Iraq, Iran, we need a PLAN!!! - Mercedes-Benz Forum

 
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post #1 of 9 (permalink) Old 09-12-2007, 09:15 PM Thread Starter
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Iraq, Iran, we need a PLAN!!!

Maybe if there had not been a spelling error in 2002 we might have focused more on OBL and IRAN in the first place instead of pounding the shit out of IRAQ but hey, no time like the present to get things rolling on the next big thing. Can't let that legacy lie languishing in the sands of Iraq now can we?

Now my question is simple. The Administration has declared that "negotiations have failed". Therefore the conclusion drawn is we must start bombing. My question is: Is anyone confident we actually had the right negotiators in the process?

But it's time for the Elections. Let's get the party started. What an amazing coincidence.

U.S. Officials Begin Crafting Iran Bombing Plan

Wednesday, September 12, 2007

By James Rosen
FoxNews

WASHINGTON — A recent decision by German officials to withhold support for any new sanctions against Iran has pushed a broad spectrum of officials in Washington to develop potential scenarios for a military attack on the Islamic regime, FOX News confirmed Tuesday.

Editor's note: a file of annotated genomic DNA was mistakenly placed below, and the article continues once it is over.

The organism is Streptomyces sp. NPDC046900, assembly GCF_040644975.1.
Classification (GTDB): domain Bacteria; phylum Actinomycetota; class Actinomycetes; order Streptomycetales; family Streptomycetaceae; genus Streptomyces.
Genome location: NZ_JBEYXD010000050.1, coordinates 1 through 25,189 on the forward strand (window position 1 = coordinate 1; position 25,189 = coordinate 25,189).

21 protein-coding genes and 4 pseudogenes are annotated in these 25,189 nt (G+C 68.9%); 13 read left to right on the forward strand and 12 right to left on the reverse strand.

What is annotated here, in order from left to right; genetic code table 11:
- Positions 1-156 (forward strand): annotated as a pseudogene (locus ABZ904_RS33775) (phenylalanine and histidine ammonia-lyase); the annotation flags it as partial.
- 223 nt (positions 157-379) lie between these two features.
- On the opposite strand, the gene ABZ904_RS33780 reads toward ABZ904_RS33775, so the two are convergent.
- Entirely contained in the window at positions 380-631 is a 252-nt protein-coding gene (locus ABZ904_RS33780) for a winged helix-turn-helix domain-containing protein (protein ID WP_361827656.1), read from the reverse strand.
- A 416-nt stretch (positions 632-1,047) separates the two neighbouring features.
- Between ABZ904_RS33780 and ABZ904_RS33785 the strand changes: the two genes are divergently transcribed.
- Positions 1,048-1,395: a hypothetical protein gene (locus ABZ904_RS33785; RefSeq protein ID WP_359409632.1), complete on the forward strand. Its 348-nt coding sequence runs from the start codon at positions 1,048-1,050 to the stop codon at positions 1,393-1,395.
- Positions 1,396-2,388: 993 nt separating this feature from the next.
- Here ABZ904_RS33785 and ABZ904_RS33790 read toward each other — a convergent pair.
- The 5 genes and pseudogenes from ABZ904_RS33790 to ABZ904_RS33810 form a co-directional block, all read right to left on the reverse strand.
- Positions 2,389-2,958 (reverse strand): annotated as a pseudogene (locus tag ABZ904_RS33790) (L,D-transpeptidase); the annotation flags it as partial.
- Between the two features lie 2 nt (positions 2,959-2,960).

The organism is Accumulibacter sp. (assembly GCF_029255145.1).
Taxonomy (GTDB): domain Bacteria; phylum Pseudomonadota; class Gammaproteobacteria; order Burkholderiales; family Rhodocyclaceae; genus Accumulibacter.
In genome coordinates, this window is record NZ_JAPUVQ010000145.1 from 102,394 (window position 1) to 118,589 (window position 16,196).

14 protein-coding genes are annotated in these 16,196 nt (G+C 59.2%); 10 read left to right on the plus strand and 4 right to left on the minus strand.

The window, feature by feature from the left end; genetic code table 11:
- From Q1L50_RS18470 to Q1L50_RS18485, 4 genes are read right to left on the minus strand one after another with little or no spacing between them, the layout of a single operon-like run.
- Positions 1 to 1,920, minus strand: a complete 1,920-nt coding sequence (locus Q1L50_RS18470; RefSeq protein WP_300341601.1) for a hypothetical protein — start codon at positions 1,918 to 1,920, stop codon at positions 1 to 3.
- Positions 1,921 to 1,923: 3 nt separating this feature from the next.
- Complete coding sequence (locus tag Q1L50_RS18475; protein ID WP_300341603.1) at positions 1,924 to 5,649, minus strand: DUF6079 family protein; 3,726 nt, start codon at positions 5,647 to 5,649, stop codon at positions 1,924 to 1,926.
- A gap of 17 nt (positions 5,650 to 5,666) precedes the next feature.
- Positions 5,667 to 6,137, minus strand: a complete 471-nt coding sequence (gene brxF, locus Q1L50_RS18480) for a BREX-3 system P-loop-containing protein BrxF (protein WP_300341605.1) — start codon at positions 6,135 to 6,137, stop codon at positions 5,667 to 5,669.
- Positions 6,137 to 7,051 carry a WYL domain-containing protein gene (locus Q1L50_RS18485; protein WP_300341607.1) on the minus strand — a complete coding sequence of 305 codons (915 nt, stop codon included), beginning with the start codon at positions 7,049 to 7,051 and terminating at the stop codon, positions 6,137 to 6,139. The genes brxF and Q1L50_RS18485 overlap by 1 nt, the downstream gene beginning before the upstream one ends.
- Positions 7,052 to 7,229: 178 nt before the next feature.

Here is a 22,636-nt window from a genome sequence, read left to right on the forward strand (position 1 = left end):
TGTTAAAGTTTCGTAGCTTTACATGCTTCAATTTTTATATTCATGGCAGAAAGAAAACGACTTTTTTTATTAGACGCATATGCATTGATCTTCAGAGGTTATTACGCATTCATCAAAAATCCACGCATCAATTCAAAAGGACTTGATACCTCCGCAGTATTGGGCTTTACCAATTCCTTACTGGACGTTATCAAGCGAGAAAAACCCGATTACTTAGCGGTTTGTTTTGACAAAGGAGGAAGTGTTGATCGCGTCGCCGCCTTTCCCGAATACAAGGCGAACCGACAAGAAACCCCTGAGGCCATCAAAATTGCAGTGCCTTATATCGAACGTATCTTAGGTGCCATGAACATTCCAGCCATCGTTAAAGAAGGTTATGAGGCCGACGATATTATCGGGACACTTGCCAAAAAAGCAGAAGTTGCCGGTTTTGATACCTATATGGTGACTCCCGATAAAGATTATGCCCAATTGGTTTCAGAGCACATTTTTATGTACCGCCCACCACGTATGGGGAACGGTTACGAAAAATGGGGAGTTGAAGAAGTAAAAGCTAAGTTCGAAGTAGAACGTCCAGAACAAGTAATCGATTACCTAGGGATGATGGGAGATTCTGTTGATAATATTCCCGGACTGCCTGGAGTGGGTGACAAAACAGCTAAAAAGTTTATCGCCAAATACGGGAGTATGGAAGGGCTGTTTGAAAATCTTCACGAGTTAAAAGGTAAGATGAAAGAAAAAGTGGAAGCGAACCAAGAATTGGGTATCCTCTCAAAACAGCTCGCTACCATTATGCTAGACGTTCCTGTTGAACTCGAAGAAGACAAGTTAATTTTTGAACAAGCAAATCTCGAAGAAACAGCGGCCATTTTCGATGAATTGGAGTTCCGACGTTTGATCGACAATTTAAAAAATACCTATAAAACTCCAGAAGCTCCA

Germany — a pivotal player among three European nations to rein in Iran's nuclear program over the last two-and-a-half years through a mixture of diplomacy and sanctions supported by the United States — notified its allies last week that the government of Chancellor Angela Merkel refuses to support the imposition of any further sanctions against Iran that could be imposed by the U.N. Security Council.

The announcement was made at a meeting in Berlin that brought German officials together with Iran desk officers from the five member states of the Security Council. It stunned the room, according to one of several Bush administration and foreign government sources who spoke to FOX News, and left most Bush administration principals concluding that sanctions are dead.

The Germans voiced concern about the damaging effects any further sanctions on Iran would have on the German economy — and also, according to diplomats from other countries, gave the distinct impression that they would privately welcome, while publicly protesting, an American bombing campaign against Iran's nuclear facilities.

[German Embassy spokesman Ulrich Sante told FOX News on Wednesday that Germany fully supports the ongoing U.N. process, saying the meeting in Berlin "was evidence we are seeking further progress…. The issue is being moved ahead."]

Germany's withdrawal from the allied diplomatic offensive is the latest consensus across relevant U.S. agencies and offices, including the State Department, the National Security Council and the offices of the president and vice president. Under Secretary of State for Political Affairs Nicholas Burns, the most ardent proponent of a diplomatic resolution to the problem of Iran's nuclear ambitions, has had his chance on the Iranian account and come up empty.